Barbara, what we need is not to make things whole, since that is impossible as you say. What we need, in the imagery of James Alison, is a gaping *hole*: "However, any prison in which there emerges an uncloseable hole ceases to be a prison and becomes a quite different sort of collective. While some in it may prefer the stability and order of life before the hole, and act as though there were no hole in the system, the fact is that the entire system has now been altered."

In other words, we need to gently ask our diocesan leaders to live out their calling to be little Christs, leading us to do the same. If it is true that all or most dioceses (in this country, for starters) have systematically failed to protect victims and doubly failed to do appropriate penance to them for this failure, then what we need is an immense undertaking to expose this reality and beg forgiveness from all. And we need to stretch our imaginations to envision it. Do we really want to wait for another pope hundreds of years from now to give a genuine apology, as Pope John Paul II rightfully did for the Church's treatment of Galileo? If the person who many looked to as the credible face of reform, Archbishop Flynn, was really as duplicitous as MPR makes it seem, we need to think big indeed.

There's a sense in which you are completely right that lay Catholics did not benefit from the facilitation and coverup from these terrible crimes, so that it would be unjust for us to pay a financial penalty for them. However, there is a deeper sense in which we did benefit, a sense in which diocesan officials were right to montrously think that we *wanted* them to cover up these crimes. It was our reputation and sense of self-righteousness that they were protecting. It was our fiercely guarded identity as good people that threatened them. If they had publicly turned over every accusation to the police as they should have, would we really have thanked them, glad that justice was served and eager to help compensate any victims that *our* organization had created? No, we would have blamed them and left them, re-directing our energies and donations elsewhere.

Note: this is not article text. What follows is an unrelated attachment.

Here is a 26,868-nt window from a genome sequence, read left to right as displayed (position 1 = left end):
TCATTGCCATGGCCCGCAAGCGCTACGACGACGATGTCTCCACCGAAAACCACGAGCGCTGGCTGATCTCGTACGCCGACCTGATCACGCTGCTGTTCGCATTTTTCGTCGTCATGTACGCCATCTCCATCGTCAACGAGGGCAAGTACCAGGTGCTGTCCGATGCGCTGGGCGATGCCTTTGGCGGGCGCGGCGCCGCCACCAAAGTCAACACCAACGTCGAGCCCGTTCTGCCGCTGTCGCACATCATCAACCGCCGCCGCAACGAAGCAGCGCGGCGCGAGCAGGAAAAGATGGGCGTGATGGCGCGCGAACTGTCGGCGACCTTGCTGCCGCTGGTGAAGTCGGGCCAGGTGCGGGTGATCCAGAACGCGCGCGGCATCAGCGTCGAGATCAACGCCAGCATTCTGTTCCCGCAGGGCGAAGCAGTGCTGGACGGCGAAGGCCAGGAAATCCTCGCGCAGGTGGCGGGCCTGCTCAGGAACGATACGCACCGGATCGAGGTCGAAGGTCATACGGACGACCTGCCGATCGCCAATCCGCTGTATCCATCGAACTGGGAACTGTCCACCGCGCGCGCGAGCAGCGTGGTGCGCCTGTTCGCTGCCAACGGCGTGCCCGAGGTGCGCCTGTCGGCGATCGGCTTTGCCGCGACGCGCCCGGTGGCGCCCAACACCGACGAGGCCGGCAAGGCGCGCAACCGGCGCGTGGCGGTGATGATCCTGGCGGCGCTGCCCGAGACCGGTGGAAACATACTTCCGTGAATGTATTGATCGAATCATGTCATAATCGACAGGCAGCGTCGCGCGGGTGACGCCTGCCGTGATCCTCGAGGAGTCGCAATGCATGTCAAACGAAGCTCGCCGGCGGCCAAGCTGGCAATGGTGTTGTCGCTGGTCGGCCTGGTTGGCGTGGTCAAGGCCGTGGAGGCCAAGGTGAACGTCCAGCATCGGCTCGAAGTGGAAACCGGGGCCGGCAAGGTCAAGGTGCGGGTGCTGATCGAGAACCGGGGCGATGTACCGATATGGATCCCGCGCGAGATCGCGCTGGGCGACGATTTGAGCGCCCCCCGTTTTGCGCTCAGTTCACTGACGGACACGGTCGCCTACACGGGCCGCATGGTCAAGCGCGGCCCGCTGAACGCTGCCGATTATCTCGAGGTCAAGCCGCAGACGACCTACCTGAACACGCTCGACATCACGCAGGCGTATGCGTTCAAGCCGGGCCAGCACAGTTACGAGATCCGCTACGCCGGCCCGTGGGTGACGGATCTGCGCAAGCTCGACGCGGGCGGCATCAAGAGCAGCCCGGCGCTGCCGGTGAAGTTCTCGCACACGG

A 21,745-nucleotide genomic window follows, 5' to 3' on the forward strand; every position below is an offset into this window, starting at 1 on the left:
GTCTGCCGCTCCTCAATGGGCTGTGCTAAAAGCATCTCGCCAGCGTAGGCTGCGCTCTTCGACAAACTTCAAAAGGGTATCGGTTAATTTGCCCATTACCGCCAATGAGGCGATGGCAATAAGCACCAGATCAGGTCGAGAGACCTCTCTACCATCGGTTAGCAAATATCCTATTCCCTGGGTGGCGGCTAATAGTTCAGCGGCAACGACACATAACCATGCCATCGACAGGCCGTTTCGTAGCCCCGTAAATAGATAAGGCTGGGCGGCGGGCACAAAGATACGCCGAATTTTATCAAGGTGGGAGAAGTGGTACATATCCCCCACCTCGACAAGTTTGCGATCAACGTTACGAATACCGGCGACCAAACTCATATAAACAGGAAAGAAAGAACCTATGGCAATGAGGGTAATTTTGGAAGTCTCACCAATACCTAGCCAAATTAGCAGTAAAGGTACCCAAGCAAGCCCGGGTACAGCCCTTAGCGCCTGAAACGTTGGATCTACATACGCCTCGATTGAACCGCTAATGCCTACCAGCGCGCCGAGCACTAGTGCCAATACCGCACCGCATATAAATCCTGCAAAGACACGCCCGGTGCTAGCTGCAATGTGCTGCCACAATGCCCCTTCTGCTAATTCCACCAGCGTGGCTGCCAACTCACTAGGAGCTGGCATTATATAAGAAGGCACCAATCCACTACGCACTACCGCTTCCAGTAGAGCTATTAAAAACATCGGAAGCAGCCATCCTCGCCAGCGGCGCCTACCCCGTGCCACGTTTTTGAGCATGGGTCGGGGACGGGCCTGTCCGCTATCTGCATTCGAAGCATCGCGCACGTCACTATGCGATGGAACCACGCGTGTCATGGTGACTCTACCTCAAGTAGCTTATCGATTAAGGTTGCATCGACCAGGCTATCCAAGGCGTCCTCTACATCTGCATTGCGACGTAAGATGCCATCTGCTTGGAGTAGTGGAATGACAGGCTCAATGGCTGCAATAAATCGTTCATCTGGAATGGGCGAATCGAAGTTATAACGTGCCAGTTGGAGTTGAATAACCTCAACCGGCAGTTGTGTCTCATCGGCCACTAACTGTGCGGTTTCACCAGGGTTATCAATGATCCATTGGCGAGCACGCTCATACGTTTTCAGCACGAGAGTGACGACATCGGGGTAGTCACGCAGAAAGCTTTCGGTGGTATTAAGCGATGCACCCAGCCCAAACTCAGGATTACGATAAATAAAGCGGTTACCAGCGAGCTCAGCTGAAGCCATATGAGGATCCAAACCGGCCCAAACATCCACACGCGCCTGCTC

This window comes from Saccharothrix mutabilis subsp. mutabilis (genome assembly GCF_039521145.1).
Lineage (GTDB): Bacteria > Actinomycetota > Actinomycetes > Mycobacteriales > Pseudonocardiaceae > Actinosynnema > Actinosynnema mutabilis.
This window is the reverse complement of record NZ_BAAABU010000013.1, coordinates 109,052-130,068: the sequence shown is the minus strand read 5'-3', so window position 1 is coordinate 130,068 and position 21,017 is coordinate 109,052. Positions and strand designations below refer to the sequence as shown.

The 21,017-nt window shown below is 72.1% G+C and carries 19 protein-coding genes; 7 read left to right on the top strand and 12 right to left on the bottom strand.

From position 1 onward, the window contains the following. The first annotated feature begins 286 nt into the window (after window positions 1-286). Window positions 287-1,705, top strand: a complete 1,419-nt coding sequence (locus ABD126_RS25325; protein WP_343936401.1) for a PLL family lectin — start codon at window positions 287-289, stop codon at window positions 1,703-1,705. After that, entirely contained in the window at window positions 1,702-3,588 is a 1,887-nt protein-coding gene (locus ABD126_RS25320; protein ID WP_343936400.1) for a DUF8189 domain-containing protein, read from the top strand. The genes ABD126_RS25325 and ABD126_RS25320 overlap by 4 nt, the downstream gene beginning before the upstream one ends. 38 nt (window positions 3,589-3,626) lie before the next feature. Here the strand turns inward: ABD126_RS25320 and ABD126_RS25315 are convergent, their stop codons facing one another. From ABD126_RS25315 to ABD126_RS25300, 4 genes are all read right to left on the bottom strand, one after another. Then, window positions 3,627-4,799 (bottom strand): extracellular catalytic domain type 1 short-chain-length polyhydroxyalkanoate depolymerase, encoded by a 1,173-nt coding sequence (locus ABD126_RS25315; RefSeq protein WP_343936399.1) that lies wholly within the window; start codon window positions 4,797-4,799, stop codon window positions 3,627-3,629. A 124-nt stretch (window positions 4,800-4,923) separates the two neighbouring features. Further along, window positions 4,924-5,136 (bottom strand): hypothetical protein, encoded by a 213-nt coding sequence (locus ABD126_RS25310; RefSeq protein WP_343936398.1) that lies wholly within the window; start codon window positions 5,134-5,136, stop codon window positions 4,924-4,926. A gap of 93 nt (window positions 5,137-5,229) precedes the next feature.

There's an important spiritual sense in which we are all complicit in this, and something of the magnitude of a Truth and Reconciliation commission is really the least we can do. You're right that something like consensus is required, but the utter absense of such a consensus now does not mean it is impossible. This is what being an Easter people means, no? A core part of being Catholic is owning up to being susceptible to serious sin, recognizing that we are really no different from our ancestors who committed the abuses involved in the crusades, the inquisition, slavery, and all the rest. Even though none of us had any causal relationship whatsoever to Christ's painful death, we believe that he suffered for our sins.

@ Jim Pauwels:  Not surprised that you "wouldn't see it that way."

  • the church nevertheless has many other missions and obligations that also are entitled to funding:  Unless the hierarchs are defrauding and lying to us again - which I would contend is probable, most of the "costs" of the abuse and cover-up were financed through self-funded diocesean insurances.  Many diocese shifted money around to dummy corporations to avoid liability in court settlements [a la what Dolan did in Milwaukee].
  • financial payout make victims whole:  I don't know if any amount of money in the world can make someone whole after they have been rape and sodomized when they were a child.  But it is as close to justice and redress of grievances that survivors will ever get from the rapacious hierarchs.
  • diocesan officials entrusted with stewarding donations today may  not be the same regime:  That is a difference without a distinction.  All of these diocese are corporations [under the legal principle of corporation sole which the hierarchs relish because it gives them absolute legal control over every inch of property, stick of furniture, penny in any bank account] and therefore by law they are a continuing legal entity which is legally responsible for all the actions and liabilities of the corporation.  That's the way the hierarchs like it, so now they can just pay-up for their malfeasance and corruption.

JP, no amount of weasel words now can absolve you or the hierarchs from the legal and moral responsibilities and liabilities we Catholics owe to survivors of sexual abuse and exploitation by priests and bishops.